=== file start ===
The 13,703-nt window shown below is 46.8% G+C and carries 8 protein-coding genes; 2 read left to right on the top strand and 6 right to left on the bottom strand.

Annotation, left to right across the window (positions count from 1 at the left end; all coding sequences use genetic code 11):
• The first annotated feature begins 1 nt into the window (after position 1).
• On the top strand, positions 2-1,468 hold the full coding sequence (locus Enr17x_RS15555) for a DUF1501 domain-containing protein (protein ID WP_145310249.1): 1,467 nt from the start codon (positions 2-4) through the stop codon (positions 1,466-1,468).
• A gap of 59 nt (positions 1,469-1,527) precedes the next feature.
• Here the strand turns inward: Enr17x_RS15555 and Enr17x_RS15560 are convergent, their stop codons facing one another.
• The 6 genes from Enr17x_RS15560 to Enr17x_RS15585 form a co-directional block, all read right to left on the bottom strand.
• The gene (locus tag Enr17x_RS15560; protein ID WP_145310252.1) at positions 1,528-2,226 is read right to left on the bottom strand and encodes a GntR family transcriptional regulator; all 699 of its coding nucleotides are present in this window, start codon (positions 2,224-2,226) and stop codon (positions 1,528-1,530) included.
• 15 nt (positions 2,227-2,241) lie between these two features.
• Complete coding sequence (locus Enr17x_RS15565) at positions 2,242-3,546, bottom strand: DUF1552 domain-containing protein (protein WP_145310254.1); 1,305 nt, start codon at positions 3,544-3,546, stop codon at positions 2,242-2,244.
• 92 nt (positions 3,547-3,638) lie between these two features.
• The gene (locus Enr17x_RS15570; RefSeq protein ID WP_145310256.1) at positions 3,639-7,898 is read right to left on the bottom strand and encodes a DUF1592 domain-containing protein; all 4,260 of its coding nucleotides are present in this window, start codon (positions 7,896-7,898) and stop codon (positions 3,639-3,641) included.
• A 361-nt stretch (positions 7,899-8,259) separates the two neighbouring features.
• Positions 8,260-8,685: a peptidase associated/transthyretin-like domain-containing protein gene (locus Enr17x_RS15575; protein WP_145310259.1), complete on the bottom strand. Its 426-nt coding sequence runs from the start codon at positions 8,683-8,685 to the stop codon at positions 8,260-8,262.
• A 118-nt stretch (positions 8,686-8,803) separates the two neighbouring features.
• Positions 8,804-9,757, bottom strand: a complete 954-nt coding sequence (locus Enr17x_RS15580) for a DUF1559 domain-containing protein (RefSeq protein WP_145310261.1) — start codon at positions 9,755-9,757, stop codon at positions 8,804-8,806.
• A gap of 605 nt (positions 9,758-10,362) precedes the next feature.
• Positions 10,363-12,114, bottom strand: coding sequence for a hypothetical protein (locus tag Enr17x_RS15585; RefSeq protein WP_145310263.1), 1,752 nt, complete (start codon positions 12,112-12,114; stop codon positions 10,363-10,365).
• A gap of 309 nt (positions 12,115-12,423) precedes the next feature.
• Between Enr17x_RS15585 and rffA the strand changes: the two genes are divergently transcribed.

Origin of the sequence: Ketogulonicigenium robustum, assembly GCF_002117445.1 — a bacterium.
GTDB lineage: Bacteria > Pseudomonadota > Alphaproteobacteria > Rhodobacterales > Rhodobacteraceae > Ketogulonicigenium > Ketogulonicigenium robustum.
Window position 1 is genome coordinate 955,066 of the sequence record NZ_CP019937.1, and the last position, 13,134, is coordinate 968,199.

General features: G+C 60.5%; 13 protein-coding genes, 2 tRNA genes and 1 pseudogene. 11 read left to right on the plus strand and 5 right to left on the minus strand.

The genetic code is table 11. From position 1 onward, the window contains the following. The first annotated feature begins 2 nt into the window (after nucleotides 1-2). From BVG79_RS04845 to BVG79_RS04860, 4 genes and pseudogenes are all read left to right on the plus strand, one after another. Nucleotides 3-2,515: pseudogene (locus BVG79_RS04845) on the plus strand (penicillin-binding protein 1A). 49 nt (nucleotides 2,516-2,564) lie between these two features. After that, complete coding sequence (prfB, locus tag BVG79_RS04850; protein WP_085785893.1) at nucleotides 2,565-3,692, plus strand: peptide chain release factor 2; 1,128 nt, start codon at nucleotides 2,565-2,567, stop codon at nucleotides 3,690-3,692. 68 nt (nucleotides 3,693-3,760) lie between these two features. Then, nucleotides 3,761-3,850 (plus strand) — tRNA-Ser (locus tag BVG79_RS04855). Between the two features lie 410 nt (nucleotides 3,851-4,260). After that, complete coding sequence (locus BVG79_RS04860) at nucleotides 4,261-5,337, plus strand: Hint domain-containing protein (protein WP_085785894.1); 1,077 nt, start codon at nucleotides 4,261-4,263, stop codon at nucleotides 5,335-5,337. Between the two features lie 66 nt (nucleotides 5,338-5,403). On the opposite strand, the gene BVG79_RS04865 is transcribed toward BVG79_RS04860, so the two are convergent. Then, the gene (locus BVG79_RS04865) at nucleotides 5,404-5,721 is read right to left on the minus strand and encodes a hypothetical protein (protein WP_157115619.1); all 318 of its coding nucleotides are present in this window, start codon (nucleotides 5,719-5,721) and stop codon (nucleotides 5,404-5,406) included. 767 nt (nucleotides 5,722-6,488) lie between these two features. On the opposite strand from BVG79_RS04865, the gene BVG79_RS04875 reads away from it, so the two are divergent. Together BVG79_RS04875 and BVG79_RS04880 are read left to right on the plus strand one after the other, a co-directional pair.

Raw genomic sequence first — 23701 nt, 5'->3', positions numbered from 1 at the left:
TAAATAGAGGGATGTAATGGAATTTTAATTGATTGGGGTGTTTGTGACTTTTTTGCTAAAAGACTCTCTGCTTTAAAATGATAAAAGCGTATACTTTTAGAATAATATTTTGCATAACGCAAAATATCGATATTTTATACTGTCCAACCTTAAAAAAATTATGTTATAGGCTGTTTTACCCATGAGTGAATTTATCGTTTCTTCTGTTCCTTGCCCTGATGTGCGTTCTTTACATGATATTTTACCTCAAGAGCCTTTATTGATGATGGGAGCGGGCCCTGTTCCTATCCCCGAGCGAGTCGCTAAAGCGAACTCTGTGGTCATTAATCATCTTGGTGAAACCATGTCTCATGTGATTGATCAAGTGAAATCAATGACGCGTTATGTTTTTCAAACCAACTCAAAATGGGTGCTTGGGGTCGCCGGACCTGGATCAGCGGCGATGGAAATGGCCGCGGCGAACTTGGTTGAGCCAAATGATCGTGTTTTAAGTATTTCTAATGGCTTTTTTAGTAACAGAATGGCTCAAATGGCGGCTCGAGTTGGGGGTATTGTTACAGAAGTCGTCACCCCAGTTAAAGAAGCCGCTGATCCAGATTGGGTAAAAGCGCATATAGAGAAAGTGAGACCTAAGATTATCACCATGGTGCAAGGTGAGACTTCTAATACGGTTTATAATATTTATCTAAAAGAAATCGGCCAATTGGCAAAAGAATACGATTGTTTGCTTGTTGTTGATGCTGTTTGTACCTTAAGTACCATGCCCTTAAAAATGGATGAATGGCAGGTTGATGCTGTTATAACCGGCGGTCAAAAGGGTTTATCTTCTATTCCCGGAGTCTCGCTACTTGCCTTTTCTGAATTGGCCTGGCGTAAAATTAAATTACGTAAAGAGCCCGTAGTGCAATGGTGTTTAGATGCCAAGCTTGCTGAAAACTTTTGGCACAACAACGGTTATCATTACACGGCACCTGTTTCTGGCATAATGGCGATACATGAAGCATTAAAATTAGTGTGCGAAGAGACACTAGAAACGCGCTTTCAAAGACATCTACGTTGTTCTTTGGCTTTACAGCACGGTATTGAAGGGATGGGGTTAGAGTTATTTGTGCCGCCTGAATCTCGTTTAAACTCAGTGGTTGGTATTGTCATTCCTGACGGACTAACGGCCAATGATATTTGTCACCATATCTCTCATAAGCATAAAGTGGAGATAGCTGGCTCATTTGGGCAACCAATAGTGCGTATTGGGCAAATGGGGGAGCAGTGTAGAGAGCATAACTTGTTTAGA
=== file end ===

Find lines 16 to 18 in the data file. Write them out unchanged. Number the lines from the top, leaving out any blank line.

• Positions 8,804-9,757, bottom strand: a complete 954-nt coding sequence (locus Enr17x_RS15580) for a DUF1559 domain-containing protein (RefSeq protein WP_145310261.1) — start codon at positions 9,755-9,757, stop codon at positions 8,804-8,806.
• A gap of 605 nt (positions 9,758-10,362) precedes the next feature.
• Positions 10,363-12,114, bottom strand: coding sequence for a hypothetical protein (locus tag Enr17x_RS15585; RefSeq protein WP_145310263.1), 1,752 nt, complete (start codon positions 12,112-12,114; stop codon positions 10,363-10,365).